In an article earlier today I explained why, despite recent nervousness among stock investors, share markets remain a much more attractive investment destination than buy-to-let.
Home-builders like Taylor Wimpey (LSE: TW) have suffered immensely as a result of the tougher buy-to-let environment. The raft of tax changes affecting landlords over the past couple of years has, in turn, sapped sales of properties for rental purposes. Most recent figures from Rightmove revealed the extent of this. The online property marketing portal said that the number of buy-to-let mortgage approvals fell 14% year-on-year in September. And compared with the same month in 2015, activity was down a shocking 53%.
Shrinking landlord demand has, of course, had a devastating effect on home prices insofar that the rampant price growth of yesteryear would appear to now be well and truly behind us. Latest figures from Halifax showed property values rose 1.5% in the three months to October, the lowest rate of annual growth since March 2013, to underline this point.
So unsurprisingly, City analysts are expecting earnings growth at the likes of Taylor Wimpey to slow to something of a crawl. Gone is the likelihood of double-digit-percentage improvements in annual profits enjoyed up to as recently as last year. The number crunchers are now anticipating bottom line rises of 4% in both 2018 and 2019.
That said, the trading environment still looks strong enough to support solid and continued profits growth both in the medium term and longer. And frankly, Taylor Wimpey’s ultra-low forward P/E ratio of 7.8 times doesn’t reflect this positive outlook.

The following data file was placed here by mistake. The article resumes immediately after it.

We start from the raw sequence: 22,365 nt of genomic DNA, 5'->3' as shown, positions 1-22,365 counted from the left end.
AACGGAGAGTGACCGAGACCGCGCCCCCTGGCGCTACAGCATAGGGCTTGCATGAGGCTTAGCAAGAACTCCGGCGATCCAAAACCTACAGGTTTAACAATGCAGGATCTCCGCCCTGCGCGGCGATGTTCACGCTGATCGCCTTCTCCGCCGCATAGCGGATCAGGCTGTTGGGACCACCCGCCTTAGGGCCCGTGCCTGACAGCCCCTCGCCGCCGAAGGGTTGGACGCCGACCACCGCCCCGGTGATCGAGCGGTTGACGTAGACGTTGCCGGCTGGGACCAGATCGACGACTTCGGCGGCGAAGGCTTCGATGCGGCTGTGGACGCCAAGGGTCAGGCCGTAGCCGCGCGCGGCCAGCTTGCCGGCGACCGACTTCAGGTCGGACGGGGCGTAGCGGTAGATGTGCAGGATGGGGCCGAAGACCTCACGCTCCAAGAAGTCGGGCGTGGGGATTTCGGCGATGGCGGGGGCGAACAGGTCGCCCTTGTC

More good news
I don’t think it’s difficult to come to any other conclusion. Talk of a collapse in the housing market has been doing the rounds ever since the infamous Brexit referendum of summer 2016. And yet, financial updates from across the house-building sector — bar from those with a particularly-high exposure to London — remain largely positive.
Persimmon this week declared that private sales had climbed 3% in the four-and-a-bit months to November, added that it was fully sold up for 2018, and that forward sales beyond this year were up 9% from the same point last year, at £987m. Redrow, meanwhile, advised in recent days that its order book had improved to £1.2bn as of November 3, up 11% on an annual basis.
Britain’s failure to get busy building means that demand continues to outstrip supply, exacerbated by the generous lending conditions that are helping more and more first-time buyers to get on the property ladder. And this gulf looks set to reign given that government housing policy remains quite impotent, to put it mildly.
I mentioned Taylor Wimpey’s low, low valuations, but this of course is not the only reason to invest. The likelihood of additional profits growth, supported by its strong balance sheet, means that City analysts are predicting dividends to keep growing as well. Consequently, the FTSE 100 builder boasts smashing yields of 9.3% and 10.8% for 2018 and 2019, respectively.
Taylor Wimpey and its peers prove that the property market can still provide plenty of investment opportunity. I reckon they are great stocks to load up on today, and are much better choices for how to spend your extra cash than by dipping into the hazardous buy-to-let segment.
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Royston Wild owns shares in Taylor Wimpey. The Motley Fool UK has recommended Redrow. Views expressed on the companies mentioned in this article are those of the writer and therefore may differ from the official recommendations we make in our subscription services such as Share Advisor, Hidden Winners and Pro. Here at The Motley Fool we believe that considering a diverse range of insights makes us better investors.